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“Music Man” is playing on a local stage here in San Diego, and there’s a line in the Meredith Willson musical that comes to my mind this week:
“Ya got trouble, my friend, right here,
I say, trouble right here in River City.”
In this case, there’s trouble in the gay and lesbian version of River City.
Look at the headlines lately:
Politico’s Ben Smith blogged about the Gay & Lesbian Alliance Against Defamation controversy on Saturday, June 18, and during the weekend GLAAD’s president, Jarrett Barrios, apparently was forced out. So far, there has been no official word from GLAAD on the matter.
San Diego Gay & Lesbian News, which is a media partner with GLAAD, would like an explanation on this whole sorry mess. For a non-profit watchdog of the media, you would think transparency would be at the top of their list of things to do. Meanwhile, the AT&T scandal may be a lot wider and affect other civil rights groups, according to Bil Browning of The Bilerico Project.
Chris Geidner of Metro Weekly looks at Gay T & T and its attempts to influence policy statements of LGBT organizations. Stay tuned to this developing scandal.
Major media around the world followed the breathtaking story of Amina Arraf, the lesbian blogger known as Gay Girl in Damascus, who wrote about being on the front lines of the people’s revolt in Syria. Trouble is, it was an astonishing hoax by a straight, married American man living in Scotland and ended up becoming used as propaganda by Syria’s brutal regime bent on staying in power.
The hoax began to unravel when several news sources, including San Diego Gay & Lesbian News, began to question the one-source blog notice that Amina had been kidnapped in Damascus. For example, I made calls to London and San Francisco to talk to people who seemed to have contacts with Amina and came away convinced that she did not exist and therefore could not have been kidnapped.
I also warned several media people about my skepticism, and pointed out how I could not find one person on Earth who had actually met Amina. Yet several people tried to convince me that they knew of somebody who knew of somebody who knew she existed. Such sketchy evidence did not persuade me. Still, the LGBT bloggers went wild with the story and so did mainstream media in the United States, the United Kingdom and across the globe. Activists began petitions hoping to save her life … and now all feel betrayed by the fictional writings of Tom MacMaster.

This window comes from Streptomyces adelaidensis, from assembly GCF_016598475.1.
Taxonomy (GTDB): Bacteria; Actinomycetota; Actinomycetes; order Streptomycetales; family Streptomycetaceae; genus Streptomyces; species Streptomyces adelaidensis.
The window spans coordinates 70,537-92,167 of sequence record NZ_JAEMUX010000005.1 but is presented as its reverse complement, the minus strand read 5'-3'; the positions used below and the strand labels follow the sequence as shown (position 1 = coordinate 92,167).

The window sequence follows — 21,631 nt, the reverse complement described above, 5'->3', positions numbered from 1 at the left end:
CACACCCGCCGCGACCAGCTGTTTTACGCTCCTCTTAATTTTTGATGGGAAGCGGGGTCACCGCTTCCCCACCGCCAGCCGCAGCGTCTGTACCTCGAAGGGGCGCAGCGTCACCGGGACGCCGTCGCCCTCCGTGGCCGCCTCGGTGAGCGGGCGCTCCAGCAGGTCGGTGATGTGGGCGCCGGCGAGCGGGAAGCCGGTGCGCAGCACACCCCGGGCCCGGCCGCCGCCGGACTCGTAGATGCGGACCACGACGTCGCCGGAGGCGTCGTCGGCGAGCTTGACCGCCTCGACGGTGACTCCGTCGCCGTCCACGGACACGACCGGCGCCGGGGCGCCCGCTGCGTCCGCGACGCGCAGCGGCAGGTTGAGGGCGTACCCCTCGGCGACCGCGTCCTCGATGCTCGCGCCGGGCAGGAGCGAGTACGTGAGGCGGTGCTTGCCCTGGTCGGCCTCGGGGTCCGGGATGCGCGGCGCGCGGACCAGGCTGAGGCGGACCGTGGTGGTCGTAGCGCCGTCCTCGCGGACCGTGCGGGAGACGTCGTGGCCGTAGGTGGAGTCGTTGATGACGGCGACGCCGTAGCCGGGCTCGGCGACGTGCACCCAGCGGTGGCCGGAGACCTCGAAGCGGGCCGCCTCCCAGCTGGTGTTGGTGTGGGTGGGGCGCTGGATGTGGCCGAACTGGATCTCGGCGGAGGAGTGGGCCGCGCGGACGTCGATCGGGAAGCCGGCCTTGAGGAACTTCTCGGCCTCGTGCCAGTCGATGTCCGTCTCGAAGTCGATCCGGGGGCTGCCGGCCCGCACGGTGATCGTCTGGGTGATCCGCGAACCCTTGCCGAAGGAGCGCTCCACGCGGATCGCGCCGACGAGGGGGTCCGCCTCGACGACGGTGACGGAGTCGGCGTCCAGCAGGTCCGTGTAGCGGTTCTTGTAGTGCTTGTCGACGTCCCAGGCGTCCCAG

Because Lez Get Real, a popular blog for lesbians, heavily promoted Amina Arraf and the Gay Girl in Damascus blog, the media turned its attention to Paula Brooks when the hoax came to light. Turns out Paula Brooks is a married straight man, too.
Adam Polaski of The Bilerico Project interviewed Melanie Nathan -- whose blogs about LGBT rights in Africa have appeared occasionally on SDGLN -- about how she was hoodwinked by “Paula Brooks.”
I have had a number of telephone conversations with Nathan over the past year and know that this native of South Africa who lives in California is passionate about her work. She has been betrayed by the man posing as Paula Brooks, and it hurts her deeply; but knowing Nathan, I am confident she will be bigger and stronger in her next endeavor.
In the Internet age, there is a rush to be the first to post the news. Bloggers gay and straight take great delight in posting stories before the mainstream media does. Be smart and discerning when reading bloggers; many are not trained as journalists, many are not posting original work and most do not fact-check. This is why they easily fall prey to hoaxes.
Ken Williams is Editor in Chief of SDGLN. He can be reached at firstname.lastname@example.org or by calling toll-free to (877) 727-5446, ext. 713.